How did you develop this artistic project, this two-headed plunge into the personal, as a duo?

Mélanie Demers:  Some years ago, I was in residence at Usine C and wanted to create a solo piece to conclude my three-year creative cycle. I started working on it, but at that time I became pregnant. The show therefore went back in the drawer.

When Angélique told me about her doctoral project, the idea of using the performer as material, it gave me the urge to start working on it again. We kept the spirit of revelation and the title, with its broad scope—every show is a public confession! This one is completely focused on the creative material that Angélique provides. With another performer, it would be a completely different show.

Angélique Willkie: It should be said that I often work on Mélanie’s pieces as a dramaturge, so I’m very familiar with her world.

For my doctorate, I’m interested in the dramaturgy of the performer, and I wanted to use myself as a case study, but it was important to not stay within a laboratory framework, to not act as a researcher during the creative process. As a performer, to explore myself in the way I did, I couldn’t be there as an observer. We established a real choreographer-performer chemistry. 


Is there an element of fiction in what emerged from your collaboration?

A.W.: There are many truths in the show, but there are also fictions created by both of us, from our relationship. We couldn’t have generated them otherwise. Even if the raw material essentially comes from me, from my experiences, my body, what we did comes from Mélanie.

My on-stage reality is that I’m constantly seeking to connect with her imagination, from start to finish. If I lose that contact, I lose relevance. Not just in the confessions, but in the physical aspect too. It adds a layer of truthfulness. I’d even say that if there is any truth in this show, it’s found there.

M.D.: Angélique is a really generous artist; it’s easy to draw on her resources. So there’s a lot of her in the show, but there’s inevitably a lot of me too, because I’m interpreting and organizing everything with my own sensibility, and that reveals me. I’m asking her to reinvent herself and offer herself up through my labyrinth, so to speak.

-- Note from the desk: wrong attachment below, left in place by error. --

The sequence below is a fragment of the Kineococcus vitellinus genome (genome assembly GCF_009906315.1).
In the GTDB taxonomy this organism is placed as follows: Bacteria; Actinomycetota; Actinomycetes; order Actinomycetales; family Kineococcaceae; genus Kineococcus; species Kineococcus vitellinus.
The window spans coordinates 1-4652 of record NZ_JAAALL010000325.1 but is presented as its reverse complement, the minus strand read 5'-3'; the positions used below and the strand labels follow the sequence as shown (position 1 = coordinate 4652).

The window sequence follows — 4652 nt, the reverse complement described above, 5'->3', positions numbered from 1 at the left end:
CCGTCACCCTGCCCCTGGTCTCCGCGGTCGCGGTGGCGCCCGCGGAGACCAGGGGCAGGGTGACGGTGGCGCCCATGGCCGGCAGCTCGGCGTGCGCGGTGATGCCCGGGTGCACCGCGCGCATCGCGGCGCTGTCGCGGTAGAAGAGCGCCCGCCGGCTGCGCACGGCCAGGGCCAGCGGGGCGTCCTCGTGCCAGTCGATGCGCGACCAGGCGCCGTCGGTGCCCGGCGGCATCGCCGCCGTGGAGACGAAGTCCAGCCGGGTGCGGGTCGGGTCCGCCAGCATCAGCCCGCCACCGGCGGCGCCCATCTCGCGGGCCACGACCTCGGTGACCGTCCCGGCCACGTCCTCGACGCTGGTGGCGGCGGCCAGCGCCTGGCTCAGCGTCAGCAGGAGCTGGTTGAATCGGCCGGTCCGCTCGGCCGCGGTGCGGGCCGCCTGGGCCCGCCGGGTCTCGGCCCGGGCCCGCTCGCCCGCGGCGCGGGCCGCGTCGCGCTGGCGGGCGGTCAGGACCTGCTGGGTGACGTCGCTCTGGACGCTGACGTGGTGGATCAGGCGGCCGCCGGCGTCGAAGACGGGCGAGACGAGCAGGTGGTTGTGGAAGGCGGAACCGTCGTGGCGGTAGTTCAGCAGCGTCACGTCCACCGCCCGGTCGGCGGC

There’s also a certain element of unpredictability in the performance. Her confessions are not always the same from one evening to the next. We know which one will be first and which will be last, but the path between them differs based on the spur of the moment. I find the obsession with what’s real and what’s fake to be interesting. But when you think about it, a show is nothing but fake! It’s the feeling of authenticity that matters, and I like playing with this paradoxical notion to create striking dramatic moments.


Could you talk about your use of movement in the show, as well as the forces held in tension?

A.W.: We are not linear beings, and our experiences are not linear either. What interests Mélanie is work, not success. Playing with what’s noble and vulgar in us. Oscillating between brutality and benevolence. Wading into that fertile place known as the “swamp.” Accepting that creation is a series of accidents that may lead to true moments of grace. She asks her performers for total commitment, holding nothing back, in perpetual motion.

M.D.: I like to see them trying to solve the puzzle rather than giving me the answer. Some have told me it’s impossible to rehearse my pieces, because they require always being performative. I look for the subtext, or rather the sub-action, that leads us into the hidden recesses, the shadowy areas, that determine how we move. The idea for Angélique is that she can be a little girl hurtling down a hill on her bike, a caveman, the old woman she will one day become, male and female, white and black, all at once.


To what extent is Confession publique a political work?

M.D.: Perhaps I was more militant at the start of my career. Now, I simply want freedom, a space for openness, for play. And if I were to create a totally abstract piece, white bodies performing to classical music, would it be just as political coming from me? Is it my personality that brings a political dimension to the work? Or is any use of a platform, any artistic choice, political?

A.W.: The way that Mélanie works with so-called “atypical” bodies is political. I’m already 60 years old, and when I step onto the stage, I feel completely at ease. Relatively early in the creative process, I told Mélanie that I was prepared to be naked on stage. I’m not necessarily modest, but if Black Lives Matter hadn’t happened, I don’t know whether I would have made that choice.

As a creator, Mélanie is very sensitive to what’s going on around her, to everything we’ve experienced in two years—the pandemic, the injustices, the suffering, the light. She brings the feeling of living in a community, of life, onto the stage, and life is political.


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